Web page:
It is time to reclaim a sense of hope and embrace new beginnings. A stream or a river can never return to its source. It is always moving forward into new spaces and new directions. If it tries to remain still, it just pours out and floods. We pray for God's guidance and direction, as we embrace new pathways and new beginnings in our lives, both personally and spiritually.
 
 
 
  Sunday
Nov-17
 
 
 
  Saturday
Nov-16
Thought For The Week

'The Lord is with me, like a mighty champion.' ~Jeremiah 20:11

Much has been written about South Africa's win in the rugby world cup. They have been described as true champions, who are an inspiration for their home country and who never seemed to give up when hit with challenges. True champions never give up easily.

Jeremiah features prominently in the Old Testament. His faith meant a lot to him and described God as a true champion in his life. His writings reflected this and Jeremiah comes across as upbeat, energised, positive and in a good place. But you will also find in his writings, darkness, fear and upset. There is even one part of his writing where he curses the day he was born and rebels against God and life in general. The book of Jeremiah is just brutally honest and always to the point.

His story can often be a reflection of ours too. When it comes to faith matters there are no easy options or hideouts to shield us from the knocks of life. Our belief in a loving God stretches us and pulls us. We have our doubts and our setbacks, our disappointments and frustrations. But no matter how bad things are, we can often say that our faith was the rock we could cling to. Somehow and sometimes our faith was the foothold that gave us grip when everything else was slipping around us.

It certainly happened for Jeremiah. Even after journeying through much upset and darkness, he was able to say that "The Lord is with me." Jeremiah's story has much to say to our modern world, but at its heart is the simple but hugely important message: "Do not give up"
 
 
 
  Thursday
Nov-14
Thought For The Week

'The Lord is with me, like a mighty champion.' ~Jeremiah 20:11

Much has been written about South Africa's win in the rugby world cup. They have been described as true champions, who are an inspiration for their home country and who never seemed to give up when hit with challenges. True champions never give up easily.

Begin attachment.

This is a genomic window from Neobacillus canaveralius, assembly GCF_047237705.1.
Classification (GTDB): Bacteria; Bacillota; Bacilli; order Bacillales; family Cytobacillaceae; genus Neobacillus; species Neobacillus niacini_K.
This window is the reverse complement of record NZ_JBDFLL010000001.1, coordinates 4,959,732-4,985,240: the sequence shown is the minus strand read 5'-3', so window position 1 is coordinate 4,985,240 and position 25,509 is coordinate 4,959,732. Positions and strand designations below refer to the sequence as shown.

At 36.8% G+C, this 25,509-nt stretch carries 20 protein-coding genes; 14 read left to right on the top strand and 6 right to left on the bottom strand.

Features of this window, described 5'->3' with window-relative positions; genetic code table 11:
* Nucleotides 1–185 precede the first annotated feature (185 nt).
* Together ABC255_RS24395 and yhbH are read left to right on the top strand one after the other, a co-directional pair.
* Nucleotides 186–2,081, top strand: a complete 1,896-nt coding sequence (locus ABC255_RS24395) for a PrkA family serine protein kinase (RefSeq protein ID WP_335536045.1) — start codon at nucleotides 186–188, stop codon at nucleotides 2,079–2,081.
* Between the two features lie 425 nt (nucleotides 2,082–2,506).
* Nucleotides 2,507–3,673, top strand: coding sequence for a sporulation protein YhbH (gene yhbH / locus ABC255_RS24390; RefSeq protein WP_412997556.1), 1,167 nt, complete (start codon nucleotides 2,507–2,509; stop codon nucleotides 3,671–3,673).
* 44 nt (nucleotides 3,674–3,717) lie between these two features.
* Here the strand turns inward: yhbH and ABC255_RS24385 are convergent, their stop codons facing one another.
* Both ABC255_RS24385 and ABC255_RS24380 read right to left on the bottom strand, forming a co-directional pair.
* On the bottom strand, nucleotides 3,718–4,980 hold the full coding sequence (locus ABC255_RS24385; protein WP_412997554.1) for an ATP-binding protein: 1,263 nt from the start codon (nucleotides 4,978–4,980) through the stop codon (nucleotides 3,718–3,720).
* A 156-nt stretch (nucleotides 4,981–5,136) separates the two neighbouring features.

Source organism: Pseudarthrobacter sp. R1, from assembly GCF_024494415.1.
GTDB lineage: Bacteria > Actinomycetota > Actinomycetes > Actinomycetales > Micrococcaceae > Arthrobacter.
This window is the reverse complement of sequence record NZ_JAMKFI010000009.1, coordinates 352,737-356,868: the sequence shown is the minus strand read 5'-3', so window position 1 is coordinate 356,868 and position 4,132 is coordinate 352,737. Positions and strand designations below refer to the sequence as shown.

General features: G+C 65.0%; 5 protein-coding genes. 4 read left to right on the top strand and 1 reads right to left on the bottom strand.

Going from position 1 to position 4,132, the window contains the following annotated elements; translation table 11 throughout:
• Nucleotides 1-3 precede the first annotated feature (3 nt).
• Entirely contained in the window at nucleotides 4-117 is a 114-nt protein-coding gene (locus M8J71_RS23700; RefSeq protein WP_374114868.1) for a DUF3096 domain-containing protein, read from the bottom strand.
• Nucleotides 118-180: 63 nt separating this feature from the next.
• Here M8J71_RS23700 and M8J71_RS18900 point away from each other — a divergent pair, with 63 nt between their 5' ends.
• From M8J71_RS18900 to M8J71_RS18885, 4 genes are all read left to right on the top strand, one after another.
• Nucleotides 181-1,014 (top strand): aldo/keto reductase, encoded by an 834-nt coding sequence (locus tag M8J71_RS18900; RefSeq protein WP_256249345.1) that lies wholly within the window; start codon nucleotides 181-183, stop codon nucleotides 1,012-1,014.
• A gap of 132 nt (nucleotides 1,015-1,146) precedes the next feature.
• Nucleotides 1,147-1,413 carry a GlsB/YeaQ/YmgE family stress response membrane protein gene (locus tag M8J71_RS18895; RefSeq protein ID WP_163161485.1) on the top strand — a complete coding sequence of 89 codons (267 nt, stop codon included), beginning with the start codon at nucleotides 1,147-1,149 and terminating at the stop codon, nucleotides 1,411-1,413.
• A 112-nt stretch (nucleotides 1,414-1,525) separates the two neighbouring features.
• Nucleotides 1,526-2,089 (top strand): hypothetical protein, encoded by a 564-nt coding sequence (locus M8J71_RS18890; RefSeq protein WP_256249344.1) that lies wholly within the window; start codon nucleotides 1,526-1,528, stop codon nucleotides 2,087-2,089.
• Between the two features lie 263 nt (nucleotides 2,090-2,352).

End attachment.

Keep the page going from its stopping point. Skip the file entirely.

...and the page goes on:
Jeremiah features prominently in the Old Testament. His faith meant a lot to him and described God as a true champion in his life. His writings reflected this and Jeremiah comes across as upbeat, energised, positive and in a good place. But you will also find in his writings, darkness, fear and upset. There is even one part of his writing where he curses the day he was born and rebels against God and life in general. The book of Jeremiah is just brutally honest and always to the point.

His story can often be a reflection of ours too. When it comes to faith matters there are no easy options or hideouts to shield us from the knocks of life. Our belief in a loving God stretches us and pulls us. We have our doubts and our setbacks, our disappointments and frustrations. But no matter how bad things are, we can often say that our faith was the rock we could cling to. Somehow and sometimes our faith was the foothold that gave us grip when everything else was slipping around us.

It certainly happened for Jeremiah. Even after journeying through much upset and darkness, he was able to say that "The Lord is with me." Jeremiah's story has much to say to our modern world, but at its heart is the simple but hugely important message: "Do not give up"
 
 
 
  Wednesday
Nov-13
Thought For The Week

'The Lord is with me, like a mighty champion.' ~Jeremiah 20:11

Much has been written about South Africa's win in the rugby world cup. They have been described as true champions, who are an inspiration for their home country and who never seemed to give up when hit with challenges. True champions never give up easily.

Jeremiah features prominently in the Old Testament. His faith meant a lot to him and described God as a true champion in his life. His writings reflected this and Jeremiah comes across as upbeat, energised, positive and in a good place. But you will also find in his writings, darkness, fear and upset. There is even one part of his writing where he curses the day he was born and rebels against God and life in general. The book of Jeremiah is just brutally honest and always to the point.

His story can often be a reflection of ours too. When it comes to faith matters there are no easy options or hideouts to shield us from the knocks of life. Our belief in a loving God stretches us and pulls us. We have our doubts and our setbacks, our disappointments and frustrations. But no matter how bad things are, we can often say that our faith was the rock we could cling to. Somehow and sometimes our faith was the foothold that gave us grip when everything else was slipping around us.

It certainly happened for Jeremiah. Even after journeying through much upset and darkness, he was able to say that "The Lord is with me." Jeremiah's story has much to say to our modern world, but at its heart is the simple but hugely important message: "Do not give up"
 
 
 
  Tuesday
Nov-12
Thought For The Week

'The Lord is with me, like a mighty champion.' ~Jeremiah 20:11